Basics on Wine Acidity in Wine Via Clark Smith

In 2011, international wine expert, Clark Smith, visited the PA wine industry and made fundamental suggestions on acid control in wine.
Basics on Wine Acidity in Wine Via Clark Smith - Articles


What is the difference between pH and titratable acidity (TA) in wine?

  • pH: the amount of free hydrogen ions (protons) in a solution
  • TA: all disassociated protons of a solution; titratable acidity is not total acidity

Why should a winemaker care about acidity?

When it comes to acidity, Clark emphasized that titratable acidity (TA) is directly related to what people taste, in terms of sourness, on the palate.

When an individual takes a sip of wine, the mouth produces saliva continuously until all the acid is neutralized. Humans perceive this as "sourness," "tartness," or "acidity." The more disassociated protons in solution, therefore, the more sour a wine/beverage/food item will appear.

According to Smith, a titration is analogous to an "analytical mouth." In the laboratory, the acid in solution (typically held in a beaker) is being neutralized, chemically, by the base that is being titrated (held in the burette). This procedure is visualized by a color indicator, which indicates the "end point" in the titration. When all of the acid is neutralized, the solution in the beaker will change a color.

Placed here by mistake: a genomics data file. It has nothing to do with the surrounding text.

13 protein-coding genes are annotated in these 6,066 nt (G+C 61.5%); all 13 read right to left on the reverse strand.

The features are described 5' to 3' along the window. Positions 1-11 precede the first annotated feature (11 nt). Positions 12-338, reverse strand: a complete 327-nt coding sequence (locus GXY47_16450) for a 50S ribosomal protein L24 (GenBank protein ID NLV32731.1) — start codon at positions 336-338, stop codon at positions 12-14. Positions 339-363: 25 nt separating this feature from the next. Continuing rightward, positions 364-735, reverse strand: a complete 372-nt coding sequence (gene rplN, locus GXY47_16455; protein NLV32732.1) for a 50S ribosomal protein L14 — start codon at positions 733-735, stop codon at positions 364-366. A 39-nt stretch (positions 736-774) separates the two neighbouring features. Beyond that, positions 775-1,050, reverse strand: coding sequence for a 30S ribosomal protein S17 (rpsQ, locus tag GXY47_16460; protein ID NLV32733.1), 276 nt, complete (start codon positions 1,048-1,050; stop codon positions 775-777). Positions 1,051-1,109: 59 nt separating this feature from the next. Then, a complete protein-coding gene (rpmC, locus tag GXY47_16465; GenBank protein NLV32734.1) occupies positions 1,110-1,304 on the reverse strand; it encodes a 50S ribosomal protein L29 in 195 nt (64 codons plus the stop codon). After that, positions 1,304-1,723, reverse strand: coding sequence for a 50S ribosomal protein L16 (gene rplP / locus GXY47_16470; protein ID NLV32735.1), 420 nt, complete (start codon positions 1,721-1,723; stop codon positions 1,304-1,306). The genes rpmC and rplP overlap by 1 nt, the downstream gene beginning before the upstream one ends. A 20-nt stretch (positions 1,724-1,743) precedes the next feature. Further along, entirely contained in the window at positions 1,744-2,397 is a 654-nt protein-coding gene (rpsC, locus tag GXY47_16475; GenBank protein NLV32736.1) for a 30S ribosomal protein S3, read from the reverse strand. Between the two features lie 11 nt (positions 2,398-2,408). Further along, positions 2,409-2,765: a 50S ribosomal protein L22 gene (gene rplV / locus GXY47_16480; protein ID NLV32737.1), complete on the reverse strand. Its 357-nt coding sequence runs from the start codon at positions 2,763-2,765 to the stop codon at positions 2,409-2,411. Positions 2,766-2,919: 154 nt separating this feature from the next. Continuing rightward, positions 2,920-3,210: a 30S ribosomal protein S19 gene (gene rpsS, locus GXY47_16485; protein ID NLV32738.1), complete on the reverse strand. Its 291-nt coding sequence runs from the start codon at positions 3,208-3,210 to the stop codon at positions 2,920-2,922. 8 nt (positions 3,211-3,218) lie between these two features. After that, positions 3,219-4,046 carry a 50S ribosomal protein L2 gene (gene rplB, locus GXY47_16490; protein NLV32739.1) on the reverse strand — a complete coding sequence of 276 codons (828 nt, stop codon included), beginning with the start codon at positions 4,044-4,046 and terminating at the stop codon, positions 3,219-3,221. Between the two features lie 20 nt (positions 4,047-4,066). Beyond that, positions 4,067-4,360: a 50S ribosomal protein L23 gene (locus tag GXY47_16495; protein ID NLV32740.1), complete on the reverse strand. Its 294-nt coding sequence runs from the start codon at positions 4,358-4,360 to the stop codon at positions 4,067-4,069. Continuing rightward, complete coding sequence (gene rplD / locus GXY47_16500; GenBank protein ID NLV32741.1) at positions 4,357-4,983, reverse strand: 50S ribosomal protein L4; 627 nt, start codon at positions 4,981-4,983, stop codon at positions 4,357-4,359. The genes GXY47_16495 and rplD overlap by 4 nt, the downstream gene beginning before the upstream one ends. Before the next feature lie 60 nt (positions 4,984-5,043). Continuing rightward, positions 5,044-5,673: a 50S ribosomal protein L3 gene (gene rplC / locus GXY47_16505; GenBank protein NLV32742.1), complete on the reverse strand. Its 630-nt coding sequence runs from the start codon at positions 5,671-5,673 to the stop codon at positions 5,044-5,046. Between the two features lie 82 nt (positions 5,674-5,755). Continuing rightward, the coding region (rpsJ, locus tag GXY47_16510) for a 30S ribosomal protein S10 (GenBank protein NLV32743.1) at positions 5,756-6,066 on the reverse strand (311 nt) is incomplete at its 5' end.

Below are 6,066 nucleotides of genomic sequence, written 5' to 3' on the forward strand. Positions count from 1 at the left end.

pH, on the other hand, is not directly related to the sourness intensity that is tasted. Theoretically, two wines can exist at the same pH, but have two different TA concentrations. The wine with the higher TA will actually taste more sour than the wine with the lower TA.

However, pH is important as it manages all of chemistry and microbiology decisions in the winemaking process. Therefore, all chemical reactions and microbiological stability in the wine is related to pH. This includes things like:

  • Color stability of red and rosé wines
  • Tartaric acid [cold] stability
  • Microbiological stability, growth, and survival
  • Sulfur dioxide concentrations

Clark emphasized that many winemaking decisions cannot be made without making a reference to the wine's pH. In order to make decisions during the winemaking process, knowing the pH of that wine can often help direct which direction a winemaker should choose.

An example of how pH influences winemaking decisions includes the addition of sulfur dioxide to wine. At a lower pH, a winemaker does not need to make high potassium metabisulfite additions in order to obtain an adequate molecule concentration of free sulfur dioxide. At higher pH's, a winemaker may need to make very high potassium metabisulfite additions to obtain adequate antimicrobial protection of the wine.